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List Price: $69.00
Our Price: $49.90

Soldiers ate mostly stews or soups for supper and barley gruel or porridge for breakfast -- one pot meals that require a minimum of equipment. Cauldrons held gallons and were made of iron or bronze. They had handles or rings for suspension over an open cooking fire.

ANTIQUE IRON CAULDRON image of Roman Cauldron Cooking Pot IR13012 (IR13012)
Although this cauldron is made of thick sturdy hand hammered metals and riveting, this cauldron is a nonfunctional prop replica and is not intended for use with foods or liquids intended for consumption. This Antiqued Roman Cauldron or cooking pot is made of multiple plates of securely riveted iron and measures 18 inches in height from the bottom of the pot to the top ring when extended. The rotating handle and hook ring allow for easy suspension over a theatrical fire, roman grill, or carrying on a shoulder staff. It has been given an aged antiqued bronze finish for a time worn and authentic visual appearance. A most excellent choice for theater, film, reenactment or display uses.


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Overall Height: 17"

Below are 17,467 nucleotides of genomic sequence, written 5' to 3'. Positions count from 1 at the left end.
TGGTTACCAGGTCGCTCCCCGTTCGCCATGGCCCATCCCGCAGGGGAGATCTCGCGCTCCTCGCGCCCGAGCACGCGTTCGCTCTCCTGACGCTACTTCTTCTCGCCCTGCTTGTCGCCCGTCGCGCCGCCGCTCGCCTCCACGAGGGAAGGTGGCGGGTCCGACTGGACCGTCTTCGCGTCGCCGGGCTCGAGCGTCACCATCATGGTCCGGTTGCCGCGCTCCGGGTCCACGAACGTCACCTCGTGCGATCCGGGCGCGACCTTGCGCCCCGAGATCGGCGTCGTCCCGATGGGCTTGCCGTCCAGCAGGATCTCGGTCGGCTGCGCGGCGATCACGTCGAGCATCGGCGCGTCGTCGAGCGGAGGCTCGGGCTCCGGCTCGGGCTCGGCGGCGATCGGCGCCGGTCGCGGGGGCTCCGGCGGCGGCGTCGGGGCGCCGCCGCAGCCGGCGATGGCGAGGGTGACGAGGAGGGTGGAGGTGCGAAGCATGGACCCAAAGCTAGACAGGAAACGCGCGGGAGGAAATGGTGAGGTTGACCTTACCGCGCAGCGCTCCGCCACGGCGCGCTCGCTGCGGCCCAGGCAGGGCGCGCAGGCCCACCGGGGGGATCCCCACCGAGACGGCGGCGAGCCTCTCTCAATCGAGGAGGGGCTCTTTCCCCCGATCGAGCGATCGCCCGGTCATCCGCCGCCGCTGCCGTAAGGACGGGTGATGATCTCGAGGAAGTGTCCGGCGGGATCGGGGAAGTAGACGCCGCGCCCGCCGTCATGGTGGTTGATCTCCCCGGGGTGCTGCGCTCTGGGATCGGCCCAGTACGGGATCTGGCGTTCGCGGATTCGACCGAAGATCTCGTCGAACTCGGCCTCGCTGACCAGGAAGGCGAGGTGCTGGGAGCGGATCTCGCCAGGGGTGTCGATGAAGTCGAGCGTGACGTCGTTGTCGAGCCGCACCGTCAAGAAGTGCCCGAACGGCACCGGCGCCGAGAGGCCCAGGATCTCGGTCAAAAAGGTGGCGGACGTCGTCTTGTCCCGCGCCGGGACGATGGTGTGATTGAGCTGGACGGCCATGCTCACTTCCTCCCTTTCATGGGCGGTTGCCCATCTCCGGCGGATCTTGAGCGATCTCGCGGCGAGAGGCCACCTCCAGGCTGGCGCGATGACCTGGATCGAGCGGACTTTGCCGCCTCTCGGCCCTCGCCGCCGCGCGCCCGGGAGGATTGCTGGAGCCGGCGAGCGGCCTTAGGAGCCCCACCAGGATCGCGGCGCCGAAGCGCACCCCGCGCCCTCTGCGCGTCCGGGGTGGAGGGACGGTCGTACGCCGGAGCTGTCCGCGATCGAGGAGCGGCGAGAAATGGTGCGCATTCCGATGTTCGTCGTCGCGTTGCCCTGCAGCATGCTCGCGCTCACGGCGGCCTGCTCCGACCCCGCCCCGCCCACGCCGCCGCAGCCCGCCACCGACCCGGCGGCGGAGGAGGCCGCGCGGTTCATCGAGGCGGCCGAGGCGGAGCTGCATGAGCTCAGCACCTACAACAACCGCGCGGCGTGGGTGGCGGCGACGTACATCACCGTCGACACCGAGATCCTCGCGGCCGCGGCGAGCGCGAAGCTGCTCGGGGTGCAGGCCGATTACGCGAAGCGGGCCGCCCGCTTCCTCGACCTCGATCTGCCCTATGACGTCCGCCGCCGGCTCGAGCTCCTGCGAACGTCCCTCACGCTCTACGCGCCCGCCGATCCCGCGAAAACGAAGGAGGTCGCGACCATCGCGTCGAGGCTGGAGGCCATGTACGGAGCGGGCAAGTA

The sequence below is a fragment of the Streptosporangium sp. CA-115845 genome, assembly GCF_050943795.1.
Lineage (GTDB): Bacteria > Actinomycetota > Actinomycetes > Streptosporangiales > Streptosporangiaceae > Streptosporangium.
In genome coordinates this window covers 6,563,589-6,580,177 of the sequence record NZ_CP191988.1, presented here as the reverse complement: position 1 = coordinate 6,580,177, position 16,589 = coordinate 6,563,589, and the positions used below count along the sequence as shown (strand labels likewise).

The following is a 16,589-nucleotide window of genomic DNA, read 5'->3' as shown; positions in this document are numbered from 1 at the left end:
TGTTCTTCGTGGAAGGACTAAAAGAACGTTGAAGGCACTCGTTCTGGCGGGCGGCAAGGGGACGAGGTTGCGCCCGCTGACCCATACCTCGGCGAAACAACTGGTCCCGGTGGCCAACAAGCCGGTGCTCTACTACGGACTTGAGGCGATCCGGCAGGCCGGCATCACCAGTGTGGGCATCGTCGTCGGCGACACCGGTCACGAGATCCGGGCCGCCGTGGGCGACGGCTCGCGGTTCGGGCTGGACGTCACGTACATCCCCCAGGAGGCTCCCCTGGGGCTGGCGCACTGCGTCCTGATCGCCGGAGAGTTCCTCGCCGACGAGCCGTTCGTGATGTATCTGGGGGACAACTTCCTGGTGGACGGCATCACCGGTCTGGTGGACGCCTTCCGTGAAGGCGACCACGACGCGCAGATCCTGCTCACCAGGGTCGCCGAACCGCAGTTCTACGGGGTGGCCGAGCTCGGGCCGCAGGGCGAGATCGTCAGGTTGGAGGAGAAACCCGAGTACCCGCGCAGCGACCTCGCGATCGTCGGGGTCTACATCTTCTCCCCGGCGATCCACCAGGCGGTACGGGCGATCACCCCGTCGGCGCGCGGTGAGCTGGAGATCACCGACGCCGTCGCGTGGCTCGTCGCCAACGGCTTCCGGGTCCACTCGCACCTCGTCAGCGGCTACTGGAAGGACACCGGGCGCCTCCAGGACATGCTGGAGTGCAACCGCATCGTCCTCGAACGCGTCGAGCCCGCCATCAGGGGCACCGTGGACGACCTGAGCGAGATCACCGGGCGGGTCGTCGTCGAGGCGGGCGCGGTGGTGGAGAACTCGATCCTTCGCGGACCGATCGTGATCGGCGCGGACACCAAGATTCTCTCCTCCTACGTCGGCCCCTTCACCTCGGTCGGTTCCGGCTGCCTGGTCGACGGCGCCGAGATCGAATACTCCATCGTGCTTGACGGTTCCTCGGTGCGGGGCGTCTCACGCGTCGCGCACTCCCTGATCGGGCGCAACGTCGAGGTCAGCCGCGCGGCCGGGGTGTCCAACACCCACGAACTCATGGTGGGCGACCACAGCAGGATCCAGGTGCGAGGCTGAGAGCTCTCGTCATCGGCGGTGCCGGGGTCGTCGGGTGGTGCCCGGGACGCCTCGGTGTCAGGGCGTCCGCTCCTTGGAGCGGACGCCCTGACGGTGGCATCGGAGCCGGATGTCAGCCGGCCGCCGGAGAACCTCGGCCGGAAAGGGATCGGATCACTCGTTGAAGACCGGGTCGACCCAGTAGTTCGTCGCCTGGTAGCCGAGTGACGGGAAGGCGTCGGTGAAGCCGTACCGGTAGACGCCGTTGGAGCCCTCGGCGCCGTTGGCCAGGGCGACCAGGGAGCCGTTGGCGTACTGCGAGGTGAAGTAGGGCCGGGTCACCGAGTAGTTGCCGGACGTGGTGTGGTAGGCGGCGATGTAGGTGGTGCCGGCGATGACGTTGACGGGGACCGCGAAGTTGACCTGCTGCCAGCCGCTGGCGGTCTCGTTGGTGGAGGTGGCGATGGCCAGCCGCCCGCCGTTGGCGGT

Overall Width: 12"
Material: Hand Hammered Steel
Finish: Antiqued Bronzed Patina
Rotating Handle and Hook Ring
Weight: 7 lb 8 oz

Specs may vary slightly from piece to piece.

Note: This nonfunctional prop replica and is not designed for use with foods or liquids intended for human consumption.


A Roman legion was a vast body of men who all required food. A soldier's daily grain ration was the equivalent of 1.5 kg (ca. 3 lb 5 oz), which was generally supplemented with other foodstuff. However, this meant that the total consumption of grain was around 7500 kg a day. Together with up to 500 kg of fodder for the animals this made a substantial amount of food. In military bases, units were heavily involved in their own supply. Land was set aside for the use of the military to plant crops and graze their animals. Further food was brought in by hunting expeditions. Archaeologists have unearthed the remains of deer, foxes, even bears in the scrap heaps of military camps. And yet an army was not supplied with food alone. Wine beer and olive oil had largely to be imported.

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